Festivalwise it goes up and down, and in the last few years we´ve seen a few big festivals close down, like Kaltenbach Open Air, Rock The Lake or Rocky Mountains. Whether and how the scene continues remains to be seen. In place of these festivals, smaller ones like Eine In Teich or Darkness Over Paradise have sprung up, and this development is definitely positive. There are also a few big festivals like Nova Rock or See Rock, that seem to be going well and have become internationally established. Concertwise everything seems to be going on in Vienna and only occasionally does a band stray to other Austrian cities on their tour. Exceptions prove the rule, but I personally think that there´s definitely an oversupply in Vienna. Decreasing audience numbers are surely an indication of this.

Aren´t the decreasing attendance numbers also the reason why tours don´t reach other smaller cities as well? We have recently experienced that “fans” or festival-goers rather prefer to drink at the camping ground than attend concerts. How do you perceive this as a musician, a fan and veteran in the scene, is this a new development?
Not playing every tiny village is understandable. But would you also call cities like Graz, with a population of 250,000, small by Austrian standards? It´s the second-biggest city in Austria! Proportionally there´s been very little in the last few years in comparison to Vienna. And when at the same time you have several metal concerts in a week, it´s simply too much for the average fan. But well, supply meets demand and vice versa. As for the fact that people prefer to get wasted while camping at festivals than to see bands, that´s also nothing new, experienced organisers have long since been noticing this trend. It´s a shame for the bands, but it´s the peoples´ own choice how they spend their time at the festival. And for some the camping area party is more important than checking the bands out. That´s completely fine and understandable in my view.

One can see you´re speaking from years of experience. Is it possible that apathy or indifference has crept in, or does the same fire burn in you as at the beginning of your music career?
No, certainly not indifference, music is just too important to me for that. But a certain element of disillusion and powerlessness against various developments in any case. After 20 years in the business I have experienced a lot as an organiser and musician, and many of these experiences I could have done without. But that´s how this business goes and this development does not stop at the metal scene in and of itself. There´s much to gain from being a fan, however it´s a very different story when you look behind the scenes. But as long as there are true idealists, the basic principles of metal won´t ever die.

A nice final statement, which has little left to be added. Could you tell me a little bit about your nicer experiences? What has been for you the biggest/best moment in Darkfall´s history? What´s been your favorite show to play and watch? What do you still wish to do?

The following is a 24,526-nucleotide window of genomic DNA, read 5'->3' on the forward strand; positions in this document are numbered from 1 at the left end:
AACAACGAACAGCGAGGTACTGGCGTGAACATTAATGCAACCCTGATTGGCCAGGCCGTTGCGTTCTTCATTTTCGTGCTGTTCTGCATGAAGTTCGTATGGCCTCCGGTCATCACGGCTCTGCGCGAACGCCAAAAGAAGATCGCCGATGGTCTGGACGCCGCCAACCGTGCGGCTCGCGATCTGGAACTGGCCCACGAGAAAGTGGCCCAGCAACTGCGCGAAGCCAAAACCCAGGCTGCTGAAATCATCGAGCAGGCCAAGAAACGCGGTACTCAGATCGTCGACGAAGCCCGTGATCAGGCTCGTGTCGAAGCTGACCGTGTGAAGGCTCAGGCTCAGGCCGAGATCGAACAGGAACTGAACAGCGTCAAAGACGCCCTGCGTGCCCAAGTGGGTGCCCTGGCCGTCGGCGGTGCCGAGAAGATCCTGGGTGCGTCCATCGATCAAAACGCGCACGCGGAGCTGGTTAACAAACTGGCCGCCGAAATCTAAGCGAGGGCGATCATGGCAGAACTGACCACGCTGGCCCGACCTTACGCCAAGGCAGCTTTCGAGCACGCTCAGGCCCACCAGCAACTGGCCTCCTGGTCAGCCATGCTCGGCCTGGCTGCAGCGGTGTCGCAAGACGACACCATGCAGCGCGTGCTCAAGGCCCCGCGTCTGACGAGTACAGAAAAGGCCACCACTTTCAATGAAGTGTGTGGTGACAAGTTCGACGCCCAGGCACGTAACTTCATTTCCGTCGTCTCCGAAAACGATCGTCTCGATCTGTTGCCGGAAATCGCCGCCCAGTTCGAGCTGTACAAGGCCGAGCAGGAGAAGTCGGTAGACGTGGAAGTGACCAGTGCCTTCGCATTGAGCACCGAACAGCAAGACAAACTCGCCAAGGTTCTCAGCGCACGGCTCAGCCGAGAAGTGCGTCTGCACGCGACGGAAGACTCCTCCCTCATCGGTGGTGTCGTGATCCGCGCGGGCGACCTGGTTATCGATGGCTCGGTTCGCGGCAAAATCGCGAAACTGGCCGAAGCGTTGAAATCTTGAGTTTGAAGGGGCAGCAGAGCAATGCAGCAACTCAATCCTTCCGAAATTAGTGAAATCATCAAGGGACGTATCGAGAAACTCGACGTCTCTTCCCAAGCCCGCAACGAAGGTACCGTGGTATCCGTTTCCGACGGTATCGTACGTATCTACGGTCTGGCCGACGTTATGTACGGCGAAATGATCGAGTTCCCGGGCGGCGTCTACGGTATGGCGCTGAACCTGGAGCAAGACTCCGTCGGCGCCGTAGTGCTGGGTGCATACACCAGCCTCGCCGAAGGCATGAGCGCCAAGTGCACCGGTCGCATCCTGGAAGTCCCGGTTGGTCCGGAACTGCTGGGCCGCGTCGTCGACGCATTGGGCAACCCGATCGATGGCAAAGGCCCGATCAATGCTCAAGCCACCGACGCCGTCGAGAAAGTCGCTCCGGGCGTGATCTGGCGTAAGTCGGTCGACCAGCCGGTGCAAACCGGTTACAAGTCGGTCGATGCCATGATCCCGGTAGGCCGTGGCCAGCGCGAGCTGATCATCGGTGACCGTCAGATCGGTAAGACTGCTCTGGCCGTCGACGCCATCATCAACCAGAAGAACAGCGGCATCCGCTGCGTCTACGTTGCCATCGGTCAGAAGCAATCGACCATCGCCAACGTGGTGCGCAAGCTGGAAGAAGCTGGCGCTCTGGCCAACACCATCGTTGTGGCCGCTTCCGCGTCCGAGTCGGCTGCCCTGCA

Since the history of Darkfall has shifted so much over the years, there have been many peaks as well as lows, and the release of “Road To Redemption” is definitely one of the peaks. It´s always a fantastic moment when you finally hold the physical copy of your new album in your hands. This feeling after months of hard work is one of a kind. That can only be topped by several experiences onstage, and the one that sticks out for me is our show at Kaltenbach Open Air in 2007, not just because we released this show later on DVD, but the connection between crowd and band there was something special. And in recent years the release show in Graz was a definite highlight. The fans´ support after all this waiting was amazing. Thanks to them!
As a spectator my absolute favorite show was Manowar at Earthshaker Festival in 2005. All previous and current members on one stage was pretty awesome. And what I still want to do? Musical world domination with Darkfall. And when that fails, at least a couple more albums and several cool tours.

The last words belong as always to you and your fans, what´s the word from Spiwi and Darkfall?
Many thanks first of all for the interview and interest in Darkfall. Check out our new album Road To Redemption, for those inclined there should be something of interest for you, and maybe we´ll see you at one of our upcoming concerts.

Author: Bernd Krumböck, translation: Mark Brandt, photos Darkfall

GastmitarbeiterInnen / guest contributions

Regular guest contributors e.g. Melanie Kircher, Tatjana Tattis Murschel, Grit Kabiersch, Marina Minkler, Jasmine Frey, Maria Levin, Elvira Visser, Nina Ratavaara, John Wisniewski